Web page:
In her 2003 majority decision in Grutter v. Bollinger, for example, the Court held that state colleges and universities could use race-based admissions policies to promote the educational benefit of a racially diverse student body without violating the Equal Protection Clause of the Constitution so long as they employed a “holistic approach” for each applicant. That opinion was abrogated by the Supreme Court’s recent opinion in the Students for Fair Admission v. Harvard College and a companion case involving the discriminatory admissions practices at the University of North Carolina in which the Court ruled the use of racial preferences in college admissions was unconstitutional.
Of particular heartbreak to me was her joint opinion with fellow Republican appointees Justices Anthony Kennedy and David Souter in Planned Parenthood v. Casey, an opinion that affirmed Roe v. Wade’s central holding—that the Constitution conferred a right to abortion. In Casey, the Court clarified that a state could not impose an “undue burden” on a woman’s right to abortion, while dispatching with Roe’s trimester framework in favor of the “viability” demarcation line in determining when a state could constitutionally regulate abortion.
But in a poetic turn, O’Connor’s retirement opened the door to Samuel Alito’s confirmation in 2006. Alito went on to author the majority opinion in the watershed Dobbs v. Jackson Women’s Health Organization, overturning both Roe v. Wade and O’Connor’s joint opinion in Casey. Those cases, Alito wrote, “represent an error that cannot be allowed to stand.”
In the 17 years following O’Connor’s retirement, the Court has overturned some of her best-known decisions, owing in large part to the appointment of Alito, and more recently, the appointment of Justices Neil Gorsuch, Brett Kavanaugh, and Amy Coney Barrett under former President Donald Trump.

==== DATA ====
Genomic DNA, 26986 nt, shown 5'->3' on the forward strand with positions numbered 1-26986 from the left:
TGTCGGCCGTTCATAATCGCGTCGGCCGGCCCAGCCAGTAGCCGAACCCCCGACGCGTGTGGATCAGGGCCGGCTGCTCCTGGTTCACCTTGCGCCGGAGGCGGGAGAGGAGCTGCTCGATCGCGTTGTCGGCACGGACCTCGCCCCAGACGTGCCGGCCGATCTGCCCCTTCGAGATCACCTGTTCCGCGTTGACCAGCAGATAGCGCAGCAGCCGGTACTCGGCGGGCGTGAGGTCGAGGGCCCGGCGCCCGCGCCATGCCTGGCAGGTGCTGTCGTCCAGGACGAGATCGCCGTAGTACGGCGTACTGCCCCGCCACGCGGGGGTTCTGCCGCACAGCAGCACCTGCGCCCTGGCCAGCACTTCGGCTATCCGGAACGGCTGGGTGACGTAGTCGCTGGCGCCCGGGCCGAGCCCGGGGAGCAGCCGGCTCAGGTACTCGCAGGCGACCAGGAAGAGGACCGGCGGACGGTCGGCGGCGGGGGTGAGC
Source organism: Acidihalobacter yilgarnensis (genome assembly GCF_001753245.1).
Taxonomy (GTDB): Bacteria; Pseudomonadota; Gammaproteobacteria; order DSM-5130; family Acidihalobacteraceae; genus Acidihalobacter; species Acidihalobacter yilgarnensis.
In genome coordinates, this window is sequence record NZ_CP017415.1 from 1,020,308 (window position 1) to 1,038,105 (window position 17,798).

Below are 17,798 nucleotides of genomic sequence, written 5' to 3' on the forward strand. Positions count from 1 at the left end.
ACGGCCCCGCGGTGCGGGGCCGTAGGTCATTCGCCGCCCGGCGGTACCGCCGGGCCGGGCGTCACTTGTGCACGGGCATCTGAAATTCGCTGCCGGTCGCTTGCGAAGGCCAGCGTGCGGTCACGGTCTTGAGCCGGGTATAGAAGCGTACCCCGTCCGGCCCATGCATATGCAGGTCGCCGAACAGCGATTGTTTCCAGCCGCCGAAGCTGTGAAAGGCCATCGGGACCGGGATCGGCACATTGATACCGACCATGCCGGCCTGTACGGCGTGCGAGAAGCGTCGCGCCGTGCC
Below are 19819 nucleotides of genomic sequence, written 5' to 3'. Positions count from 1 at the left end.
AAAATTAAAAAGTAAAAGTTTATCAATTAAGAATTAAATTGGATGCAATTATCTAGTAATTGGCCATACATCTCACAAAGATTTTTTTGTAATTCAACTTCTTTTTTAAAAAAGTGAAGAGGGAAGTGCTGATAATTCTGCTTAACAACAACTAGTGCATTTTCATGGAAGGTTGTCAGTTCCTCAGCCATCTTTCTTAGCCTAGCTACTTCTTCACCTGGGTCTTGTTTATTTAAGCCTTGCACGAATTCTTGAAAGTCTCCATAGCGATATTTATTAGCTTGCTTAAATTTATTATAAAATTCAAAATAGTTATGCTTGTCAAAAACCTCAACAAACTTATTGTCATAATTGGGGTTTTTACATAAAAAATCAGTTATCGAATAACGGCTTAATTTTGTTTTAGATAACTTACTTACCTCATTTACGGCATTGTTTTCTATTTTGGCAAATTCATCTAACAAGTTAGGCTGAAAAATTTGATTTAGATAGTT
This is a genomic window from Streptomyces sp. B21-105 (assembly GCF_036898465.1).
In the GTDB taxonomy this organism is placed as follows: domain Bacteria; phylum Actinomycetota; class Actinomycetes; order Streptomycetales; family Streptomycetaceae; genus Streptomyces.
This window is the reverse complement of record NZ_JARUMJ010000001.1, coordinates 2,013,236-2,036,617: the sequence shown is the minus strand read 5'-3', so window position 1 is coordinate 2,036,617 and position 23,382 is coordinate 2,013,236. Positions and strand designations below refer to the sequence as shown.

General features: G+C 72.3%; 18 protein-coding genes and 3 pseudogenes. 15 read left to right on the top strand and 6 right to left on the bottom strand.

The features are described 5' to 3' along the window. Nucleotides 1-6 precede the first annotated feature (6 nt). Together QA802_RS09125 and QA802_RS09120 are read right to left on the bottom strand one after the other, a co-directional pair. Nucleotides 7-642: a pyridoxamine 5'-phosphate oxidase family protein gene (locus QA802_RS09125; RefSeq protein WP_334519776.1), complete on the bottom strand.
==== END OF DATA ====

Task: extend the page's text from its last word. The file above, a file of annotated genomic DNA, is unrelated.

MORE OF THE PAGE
But while the effects of her judicial legacy have been significantly blunted over time, her presence on the Court has left an imprint that won’t soon fade.
In the Supreme Court’s press release Friday, Chief Justice Roberts said of O’Connor: “Sandra Day O’Connor blazed an historic trail as our Nation’s first female Justice. She met that challenge with undaunted determination, indisputable ability, and engaging candor.”
For herself, though, O’Connor never saw her gender as either an impediment to her service, or of any particular relevance, once saying, “The power I exert on the court depends on the power of my arguments, not on my gender.” Yet before the gains of the feminist movement the rest of the male-dominated legal profession was largely closed off to women—and especially so for married women who were encouraged to stay home.
Though she had graduated from Stanford Law School at the top of her class, O’Connor could not find work as lawyer in any of the law firms to which she applied. The California-based firm of Gibson Dunn did offer O’Connor a job—but as a legal secretary.
O’Connor was so eager to work as a lawyer that she instead applied for a job with the San Mateo County government as deputy county attorney and agreed to work for free until the office could find funding to support her position. Then, when her first son Brian was born, O’Connor made the decidedly un-feminist decision to leave her legal practice and stay home for five years to focus on raising her children.
O’Connor recognized the significance of her appointment as the first female Supreme Court Justice and its impact on future women lawyers. In a 2003 interview, O’Connor said, “Let me tell you one reason why I think it’s important, and that is for the public generally to see and respect the fact that in positions of power and authority, that women are well-represented. That it is not an all-male governance, as it once was.”
As a lawyer, mother, jurist, and wife, she was, as Reagan said when first introducing her to the American people, a woman for all seasons.
For me, she was that, and more.